ARTISTS’ PAINTINGS AND OLD PHOTOS IN BOOKS capture the soft forms of adobe houses, melding like loaves of horno bread into the New Mexico landscape. Their scale and proportion in these depictions are balanced with their context and surroundings. They represent the uniqueness of the state’s architecture, cultures, and people. I am fortunate to have lived my life in homes constructed from adobe. There is something about a house built out of earthen materials that connects its inhabitants to la tierra sagrada, our sacred Mother Earth.
Since the 16th-century rumor of the Seven Cities of Cíbola—a legend that arose when the shimmering materials on a pueblo’s earth-plastered walls were mistaken for gold—the allure of adobe in New Mexico has persisted. People have been building with earth since humans began to construct their homes.
When I was growing up in the Embudo Valley, I heard stories of how the people’s agrarian lifestyle was sustained through acts of mutualismo, in which neighbors and relatives shared the labor for the construction and maintenance of their adobe homes. Women from the community worked as enjarradoras, going from house to house doing the plastering. The handprints I have discovered under layers of earthen plaster in my grandmother’s 200-year-old adobe walls cause me to wonder. Whose hands might they have belonged to, what conversations were had, and what songs were sung during the annual replastering?
I remember a time when some people who lived in homes built from adobe, vigas, and other traditional materials would long for a cinder-block, wood-frame, or mobile home. There was a stigma that one who lived in such a place could not afford a house built from modern materials. Then, in the early 1980s, I worked as an apprentice draftsman for a designer who specialized in high-end passive-solar custom adobe homes designed for wealthy clients around Santa Fe. By then, adobe construction had become expensive, and these clients were the only ones who could afford such homes. I began to appreciate adobe, and my insights were grounded in the houses of my upbringing.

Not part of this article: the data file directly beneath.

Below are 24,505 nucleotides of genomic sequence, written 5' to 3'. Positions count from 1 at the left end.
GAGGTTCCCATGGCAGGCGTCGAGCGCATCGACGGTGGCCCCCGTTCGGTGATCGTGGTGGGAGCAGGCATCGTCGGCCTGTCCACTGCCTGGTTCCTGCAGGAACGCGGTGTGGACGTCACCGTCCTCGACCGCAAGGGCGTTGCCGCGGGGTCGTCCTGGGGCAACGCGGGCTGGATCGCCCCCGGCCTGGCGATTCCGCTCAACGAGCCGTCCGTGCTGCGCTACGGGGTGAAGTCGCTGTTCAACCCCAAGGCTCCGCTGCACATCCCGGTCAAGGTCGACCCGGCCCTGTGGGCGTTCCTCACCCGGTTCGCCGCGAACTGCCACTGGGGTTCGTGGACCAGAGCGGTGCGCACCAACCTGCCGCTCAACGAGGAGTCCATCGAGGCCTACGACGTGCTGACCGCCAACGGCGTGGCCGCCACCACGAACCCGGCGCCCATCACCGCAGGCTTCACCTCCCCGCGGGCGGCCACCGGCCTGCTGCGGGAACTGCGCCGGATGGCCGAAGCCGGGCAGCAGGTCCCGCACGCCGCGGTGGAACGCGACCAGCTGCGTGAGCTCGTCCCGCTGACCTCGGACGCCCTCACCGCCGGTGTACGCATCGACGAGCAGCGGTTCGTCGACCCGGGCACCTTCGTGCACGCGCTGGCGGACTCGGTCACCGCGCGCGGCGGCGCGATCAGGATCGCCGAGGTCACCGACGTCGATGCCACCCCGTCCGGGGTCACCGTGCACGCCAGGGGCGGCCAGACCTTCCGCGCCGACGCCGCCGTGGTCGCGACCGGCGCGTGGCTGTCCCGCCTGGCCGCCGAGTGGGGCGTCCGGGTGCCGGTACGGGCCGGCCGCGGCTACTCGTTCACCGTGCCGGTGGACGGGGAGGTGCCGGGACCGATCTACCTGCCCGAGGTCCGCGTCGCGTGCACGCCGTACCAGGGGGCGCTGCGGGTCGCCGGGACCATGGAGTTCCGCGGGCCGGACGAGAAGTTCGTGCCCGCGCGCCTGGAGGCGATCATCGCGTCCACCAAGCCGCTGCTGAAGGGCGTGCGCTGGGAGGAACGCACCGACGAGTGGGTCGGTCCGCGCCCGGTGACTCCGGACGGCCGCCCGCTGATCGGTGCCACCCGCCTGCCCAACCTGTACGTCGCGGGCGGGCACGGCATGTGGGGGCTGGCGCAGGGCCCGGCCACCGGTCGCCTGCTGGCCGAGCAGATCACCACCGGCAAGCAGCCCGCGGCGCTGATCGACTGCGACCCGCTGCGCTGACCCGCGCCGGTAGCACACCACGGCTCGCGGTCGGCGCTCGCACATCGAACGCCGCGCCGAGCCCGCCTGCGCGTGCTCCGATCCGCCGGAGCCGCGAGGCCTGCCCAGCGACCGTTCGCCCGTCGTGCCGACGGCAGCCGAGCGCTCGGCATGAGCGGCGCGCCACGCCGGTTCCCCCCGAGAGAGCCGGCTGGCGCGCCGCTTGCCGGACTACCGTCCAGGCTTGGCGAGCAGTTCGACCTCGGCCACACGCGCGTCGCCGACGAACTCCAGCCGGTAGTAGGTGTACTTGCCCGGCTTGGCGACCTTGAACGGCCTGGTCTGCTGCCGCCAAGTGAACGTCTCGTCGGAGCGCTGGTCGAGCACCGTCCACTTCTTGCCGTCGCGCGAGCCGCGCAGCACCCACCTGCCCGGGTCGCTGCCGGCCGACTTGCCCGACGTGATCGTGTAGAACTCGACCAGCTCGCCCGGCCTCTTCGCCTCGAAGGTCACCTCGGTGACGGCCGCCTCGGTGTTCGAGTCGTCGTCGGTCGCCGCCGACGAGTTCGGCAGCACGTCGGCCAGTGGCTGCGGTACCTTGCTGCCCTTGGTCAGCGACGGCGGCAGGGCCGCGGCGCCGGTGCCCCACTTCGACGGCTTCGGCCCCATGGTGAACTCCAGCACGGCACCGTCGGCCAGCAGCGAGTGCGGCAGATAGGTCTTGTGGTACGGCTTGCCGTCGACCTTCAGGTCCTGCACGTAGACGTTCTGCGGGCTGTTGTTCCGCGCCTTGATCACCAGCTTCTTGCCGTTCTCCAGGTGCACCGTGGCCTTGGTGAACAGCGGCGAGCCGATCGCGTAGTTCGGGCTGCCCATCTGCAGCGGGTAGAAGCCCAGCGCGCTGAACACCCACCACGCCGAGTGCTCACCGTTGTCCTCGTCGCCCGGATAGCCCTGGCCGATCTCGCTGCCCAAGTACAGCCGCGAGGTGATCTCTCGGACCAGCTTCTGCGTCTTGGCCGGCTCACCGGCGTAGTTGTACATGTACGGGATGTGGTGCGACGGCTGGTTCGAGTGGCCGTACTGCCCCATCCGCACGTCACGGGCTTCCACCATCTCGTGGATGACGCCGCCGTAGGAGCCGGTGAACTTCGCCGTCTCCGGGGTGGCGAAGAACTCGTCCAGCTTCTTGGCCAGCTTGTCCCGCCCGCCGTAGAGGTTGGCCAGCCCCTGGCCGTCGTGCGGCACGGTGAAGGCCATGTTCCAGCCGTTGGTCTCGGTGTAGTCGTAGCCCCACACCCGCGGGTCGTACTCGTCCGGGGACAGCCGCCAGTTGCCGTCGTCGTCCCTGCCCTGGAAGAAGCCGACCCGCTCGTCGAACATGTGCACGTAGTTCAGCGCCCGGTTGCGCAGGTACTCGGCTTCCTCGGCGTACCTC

ON THE COVER
Howard Patterson’s cover New Mexico Indian People coincided with the Philadelphia artist’s New Mexico visit.
In the late 1960s and early ’70s, after new building materials became more readily available, people began to abandon the adobe homes that had belonged to their families for generations. Seeing no value in these treasures, they began using them as storage spaces or demolished them altogether. I came from a family rich in tradition. My nearest relatives were great-aunts and great-uncles who lived in accordance with a time long gone—without the modern amenities of electricity, indoor plumbing, or propane heating. In my lifetime, I have witnessed the old world transform into the new. But I still feel more at home in the world of my antepasados. A world of familia, comunidad, respeto, humildad, y casitas de adobe.
While youth across the country were negating their parents’ traditions, young Chicanos—many of whom had returned home from college or the military during the Vietnam War—embraced the cultural traditions of their antepasados. They resisted assimilation and the modern lifestyles being introduced into the village. They preferred building their homes with adobe and heating with woodstoves or beehive fireplaces. They embraced the traditional manito way of life, not as historic preservationists but as people living their herencia.